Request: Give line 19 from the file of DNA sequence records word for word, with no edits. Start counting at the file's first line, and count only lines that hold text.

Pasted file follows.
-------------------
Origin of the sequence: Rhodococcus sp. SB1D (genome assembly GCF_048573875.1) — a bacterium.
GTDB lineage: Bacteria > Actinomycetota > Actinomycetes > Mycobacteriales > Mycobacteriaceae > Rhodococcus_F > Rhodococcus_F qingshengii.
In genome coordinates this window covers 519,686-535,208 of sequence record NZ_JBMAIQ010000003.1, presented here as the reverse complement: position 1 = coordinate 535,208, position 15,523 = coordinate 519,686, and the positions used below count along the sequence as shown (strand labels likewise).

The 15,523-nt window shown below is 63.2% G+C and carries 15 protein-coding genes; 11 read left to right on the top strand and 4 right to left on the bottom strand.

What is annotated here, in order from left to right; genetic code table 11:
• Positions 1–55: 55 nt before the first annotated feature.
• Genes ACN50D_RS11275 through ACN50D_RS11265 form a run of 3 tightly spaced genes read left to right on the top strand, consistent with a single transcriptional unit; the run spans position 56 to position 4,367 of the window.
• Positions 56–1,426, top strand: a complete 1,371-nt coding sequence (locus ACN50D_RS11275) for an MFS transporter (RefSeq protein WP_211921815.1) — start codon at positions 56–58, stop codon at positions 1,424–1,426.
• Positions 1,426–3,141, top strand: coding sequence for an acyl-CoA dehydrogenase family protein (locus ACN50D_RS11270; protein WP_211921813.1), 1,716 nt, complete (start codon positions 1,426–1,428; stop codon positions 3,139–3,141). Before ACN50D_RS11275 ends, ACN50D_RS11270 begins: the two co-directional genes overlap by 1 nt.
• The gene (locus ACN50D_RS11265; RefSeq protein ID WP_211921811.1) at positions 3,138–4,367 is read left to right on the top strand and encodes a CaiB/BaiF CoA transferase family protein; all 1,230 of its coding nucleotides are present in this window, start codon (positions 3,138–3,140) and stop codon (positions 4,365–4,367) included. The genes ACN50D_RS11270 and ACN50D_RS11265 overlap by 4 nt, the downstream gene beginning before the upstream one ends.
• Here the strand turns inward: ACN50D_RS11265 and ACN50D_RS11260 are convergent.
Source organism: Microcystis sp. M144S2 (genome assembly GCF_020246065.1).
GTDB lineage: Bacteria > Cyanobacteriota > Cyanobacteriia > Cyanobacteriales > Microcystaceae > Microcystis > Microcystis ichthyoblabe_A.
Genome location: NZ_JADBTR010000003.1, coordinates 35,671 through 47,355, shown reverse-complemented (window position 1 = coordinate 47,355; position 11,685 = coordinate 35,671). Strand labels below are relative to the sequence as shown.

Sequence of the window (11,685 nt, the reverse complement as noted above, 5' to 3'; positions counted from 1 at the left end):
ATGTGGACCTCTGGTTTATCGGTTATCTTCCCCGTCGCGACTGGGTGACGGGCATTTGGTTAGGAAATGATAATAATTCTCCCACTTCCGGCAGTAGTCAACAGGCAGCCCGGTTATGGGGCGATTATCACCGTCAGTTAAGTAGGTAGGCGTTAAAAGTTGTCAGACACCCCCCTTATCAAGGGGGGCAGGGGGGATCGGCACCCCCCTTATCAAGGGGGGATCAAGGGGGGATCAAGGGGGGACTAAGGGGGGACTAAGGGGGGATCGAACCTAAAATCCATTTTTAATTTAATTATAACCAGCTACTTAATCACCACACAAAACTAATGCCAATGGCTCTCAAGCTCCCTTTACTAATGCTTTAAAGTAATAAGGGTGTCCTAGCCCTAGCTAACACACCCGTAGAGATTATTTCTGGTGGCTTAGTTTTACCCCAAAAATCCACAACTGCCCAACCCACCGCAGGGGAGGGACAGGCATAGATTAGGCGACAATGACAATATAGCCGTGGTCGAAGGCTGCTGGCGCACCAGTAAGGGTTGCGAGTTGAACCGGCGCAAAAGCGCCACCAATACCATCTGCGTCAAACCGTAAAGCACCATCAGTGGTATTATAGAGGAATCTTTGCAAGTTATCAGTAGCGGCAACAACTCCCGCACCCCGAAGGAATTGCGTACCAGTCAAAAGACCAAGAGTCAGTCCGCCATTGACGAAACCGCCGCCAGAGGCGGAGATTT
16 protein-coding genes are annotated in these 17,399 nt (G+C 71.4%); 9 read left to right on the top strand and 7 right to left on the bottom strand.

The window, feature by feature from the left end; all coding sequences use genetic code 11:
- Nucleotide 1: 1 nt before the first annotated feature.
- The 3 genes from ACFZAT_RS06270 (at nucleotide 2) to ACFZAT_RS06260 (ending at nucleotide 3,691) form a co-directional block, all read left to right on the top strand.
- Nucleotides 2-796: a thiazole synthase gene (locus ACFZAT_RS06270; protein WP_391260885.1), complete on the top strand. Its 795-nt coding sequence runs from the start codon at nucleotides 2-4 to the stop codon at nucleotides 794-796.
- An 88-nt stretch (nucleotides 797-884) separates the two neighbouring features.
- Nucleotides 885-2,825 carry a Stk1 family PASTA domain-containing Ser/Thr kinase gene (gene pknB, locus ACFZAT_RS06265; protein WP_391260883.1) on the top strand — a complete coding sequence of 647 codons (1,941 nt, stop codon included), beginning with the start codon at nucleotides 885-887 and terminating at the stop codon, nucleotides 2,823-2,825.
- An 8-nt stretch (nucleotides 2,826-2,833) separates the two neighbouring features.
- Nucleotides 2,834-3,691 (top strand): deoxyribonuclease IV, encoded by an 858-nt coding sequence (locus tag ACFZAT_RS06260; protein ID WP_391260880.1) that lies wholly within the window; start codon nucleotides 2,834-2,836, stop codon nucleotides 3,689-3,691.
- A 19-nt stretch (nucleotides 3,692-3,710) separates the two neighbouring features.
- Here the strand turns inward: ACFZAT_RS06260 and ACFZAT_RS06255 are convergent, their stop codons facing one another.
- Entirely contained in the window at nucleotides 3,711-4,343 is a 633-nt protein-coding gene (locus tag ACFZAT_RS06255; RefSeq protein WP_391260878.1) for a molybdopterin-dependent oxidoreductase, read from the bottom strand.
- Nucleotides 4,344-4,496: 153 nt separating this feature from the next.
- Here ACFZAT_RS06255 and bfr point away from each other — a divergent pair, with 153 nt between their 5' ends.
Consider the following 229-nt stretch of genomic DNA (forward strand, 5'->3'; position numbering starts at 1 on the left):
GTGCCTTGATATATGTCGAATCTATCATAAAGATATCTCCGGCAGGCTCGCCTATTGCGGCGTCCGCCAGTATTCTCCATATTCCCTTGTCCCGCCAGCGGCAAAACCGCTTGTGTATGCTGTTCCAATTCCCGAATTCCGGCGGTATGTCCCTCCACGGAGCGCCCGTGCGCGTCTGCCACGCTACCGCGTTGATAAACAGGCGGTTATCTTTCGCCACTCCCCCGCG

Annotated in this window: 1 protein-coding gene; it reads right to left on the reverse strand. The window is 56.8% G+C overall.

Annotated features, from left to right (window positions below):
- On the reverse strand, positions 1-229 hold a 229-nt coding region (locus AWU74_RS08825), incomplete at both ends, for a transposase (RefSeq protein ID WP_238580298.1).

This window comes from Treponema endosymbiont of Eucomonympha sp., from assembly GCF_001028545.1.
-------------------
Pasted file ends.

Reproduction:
- Nucleotide 1: 1 nt before the first annotated feature.